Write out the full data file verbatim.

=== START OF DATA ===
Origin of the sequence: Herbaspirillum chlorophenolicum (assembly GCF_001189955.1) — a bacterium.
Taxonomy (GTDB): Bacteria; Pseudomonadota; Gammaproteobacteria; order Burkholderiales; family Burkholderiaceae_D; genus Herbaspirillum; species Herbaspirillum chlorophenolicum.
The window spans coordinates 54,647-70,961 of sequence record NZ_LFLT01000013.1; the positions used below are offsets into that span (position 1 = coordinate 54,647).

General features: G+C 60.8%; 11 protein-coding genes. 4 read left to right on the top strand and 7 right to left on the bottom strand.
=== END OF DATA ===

Origin of the sequence: Herbaspirillum chlorophenolicum (assembly GCF_001189955.1) — a bacterium.
Taxonomy (GTDB): Bacteria; Pseudomonadota; Gammaproteobacteria; order Burkholderiales; family Burkholderiaceae_D; genus Herbaspirillum; species Herbaspirillum chlorophenolicum.
The window spans coordinates 54,647-70,961 of sequence record NZ_LFLT01000013.1; the positions used below are offsets into that span (position 1 = coordinate 54,647).

General features: G+C 60.8%; 11 protein-coding genes. 4 read left to right on the top strand and 7 right to left on the bottom strand.